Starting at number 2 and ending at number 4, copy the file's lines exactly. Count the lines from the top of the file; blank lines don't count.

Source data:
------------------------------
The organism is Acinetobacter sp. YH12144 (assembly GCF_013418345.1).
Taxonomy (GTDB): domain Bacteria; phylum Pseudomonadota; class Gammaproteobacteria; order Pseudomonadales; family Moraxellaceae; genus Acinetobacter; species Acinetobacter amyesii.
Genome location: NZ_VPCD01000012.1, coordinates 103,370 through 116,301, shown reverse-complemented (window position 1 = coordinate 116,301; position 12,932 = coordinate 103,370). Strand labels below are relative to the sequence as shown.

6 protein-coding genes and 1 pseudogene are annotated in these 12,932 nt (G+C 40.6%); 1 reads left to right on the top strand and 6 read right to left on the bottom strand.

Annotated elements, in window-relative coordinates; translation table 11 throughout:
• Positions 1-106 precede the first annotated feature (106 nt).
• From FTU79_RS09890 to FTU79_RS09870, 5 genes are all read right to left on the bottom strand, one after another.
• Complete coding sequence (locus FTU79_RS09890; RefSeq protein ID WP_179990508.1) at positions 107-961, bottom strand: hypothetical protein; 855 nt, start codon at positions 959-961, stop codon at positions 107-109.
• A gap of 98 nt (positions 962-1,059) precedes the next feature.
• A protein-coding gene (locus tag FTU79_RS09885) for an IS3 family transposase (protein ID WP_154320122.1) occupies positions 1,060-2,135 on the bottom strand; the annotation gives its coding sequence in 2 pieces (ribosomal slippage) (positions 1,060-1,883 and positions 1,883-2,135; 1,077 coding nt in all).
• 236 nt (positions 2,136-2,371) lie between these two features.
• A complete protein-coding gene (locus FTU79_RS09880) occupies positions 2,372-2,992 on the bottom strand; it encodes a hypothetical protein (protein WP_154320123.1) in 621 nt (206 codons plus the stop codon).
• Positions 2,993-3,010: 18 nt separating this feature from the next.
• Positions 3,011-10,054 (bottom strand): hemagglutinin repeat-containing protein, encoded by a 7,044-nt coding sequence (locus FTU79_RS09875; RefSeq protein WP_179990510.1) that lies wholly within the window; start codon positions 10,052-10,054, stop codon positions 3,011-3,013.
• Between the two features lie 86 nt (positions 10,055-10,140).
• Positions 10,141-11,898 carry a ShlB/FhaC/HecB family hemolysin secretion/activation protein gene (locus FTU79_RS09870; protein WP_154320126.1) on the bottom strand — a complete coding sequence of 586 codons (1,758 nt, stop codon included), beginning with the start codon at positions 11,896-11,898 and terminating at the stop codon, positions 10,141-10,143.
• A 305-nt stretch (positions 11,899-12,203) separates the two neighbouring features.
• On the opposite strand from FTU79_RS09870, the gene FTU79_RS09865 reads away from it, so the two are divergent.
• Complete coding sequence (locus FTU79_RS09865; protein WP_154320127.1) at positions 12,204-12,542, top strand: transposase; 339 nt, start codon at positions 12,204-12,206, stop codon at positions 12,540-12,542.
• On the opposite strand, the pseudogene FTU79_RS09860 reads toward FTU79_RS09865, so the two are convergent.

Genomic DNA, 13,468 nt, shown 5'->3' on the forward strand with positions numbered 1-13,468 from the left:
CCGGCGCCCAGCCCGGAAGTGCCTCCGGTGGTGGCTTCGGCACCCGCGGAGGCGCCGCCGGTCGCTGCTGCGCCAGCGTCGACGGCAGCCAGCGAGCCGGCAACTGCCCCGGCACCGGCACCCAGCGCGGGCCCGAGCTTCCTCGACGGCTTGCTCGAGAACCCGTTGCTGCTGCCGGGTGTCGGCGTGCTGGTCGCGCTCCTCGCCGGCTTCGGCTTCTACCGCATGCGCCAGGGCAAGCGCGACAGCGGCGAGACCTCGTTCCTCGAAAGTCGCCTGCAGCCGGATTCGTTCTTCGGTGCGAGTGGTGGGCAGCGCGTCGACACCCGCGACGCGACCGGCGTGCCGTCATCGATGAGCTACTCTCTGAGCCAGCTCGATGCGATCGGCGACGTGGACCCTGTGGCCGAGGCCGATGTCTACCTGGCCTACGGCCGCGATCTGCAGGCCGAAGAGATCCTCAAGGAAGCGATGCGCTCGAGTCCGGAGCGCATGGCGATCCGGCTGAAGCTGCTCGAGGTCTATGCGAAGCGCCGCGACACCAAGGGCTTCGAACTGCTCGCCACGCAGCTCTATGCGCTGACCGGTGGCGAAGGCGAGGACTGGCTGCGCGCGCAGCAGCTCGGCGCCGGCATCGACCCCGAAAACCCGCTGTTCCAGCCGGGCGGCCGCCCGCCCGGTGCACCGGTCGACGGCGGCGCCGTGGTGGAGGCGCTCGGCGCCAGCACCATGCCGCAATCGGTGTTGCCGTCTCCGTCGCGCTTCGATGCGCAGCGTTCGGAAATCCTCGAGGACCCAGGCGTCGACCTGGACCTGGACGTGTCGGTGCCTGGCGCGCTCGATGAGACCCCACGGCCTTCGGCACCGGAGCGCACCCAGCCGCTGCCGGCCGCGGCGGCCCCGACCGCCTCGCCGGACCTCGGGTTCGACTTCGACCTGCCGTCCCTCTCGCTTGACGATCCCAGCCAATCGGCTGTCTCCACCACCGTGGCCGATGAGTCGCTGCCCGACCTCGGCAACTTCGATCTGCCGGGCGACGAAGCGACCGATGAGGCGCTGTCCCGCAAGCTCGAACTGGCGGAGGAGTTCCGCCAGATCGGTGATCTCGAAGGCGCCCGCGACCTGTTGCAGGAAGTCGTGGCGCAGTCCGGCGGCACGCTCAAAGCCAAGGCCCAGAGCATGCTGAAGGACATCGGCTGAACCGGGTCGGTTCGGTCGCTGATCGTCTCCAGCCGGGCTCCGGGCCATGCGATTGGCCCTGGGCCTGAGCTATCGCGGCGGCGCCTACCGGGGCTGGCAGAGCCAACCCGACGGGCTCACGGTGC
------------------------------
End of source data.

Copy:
Taxonomy (GTDB): domain Bacteria; phylum Pseudomonadota; class Gammaproteobacteria; order Pseudomonadales; family Moraxellaceae; genus Acinetobacter; species Acinetobacter amyesii.
Genome location: NZ_VPCD01000012.1, coordinates 103,370 through 116,301, shown reverse-complemented (window position 1 = coordinate 116,301; position 12,932 = coordinate 103,370). Strand labels below are relative to the sequence as shown.

6 protein-coding genes and 1 pseudogene are annotated in these 12,932 nt (G+C 40.6%); 1 reads left to right on the top strand and 6 read right to left on the bottom strand.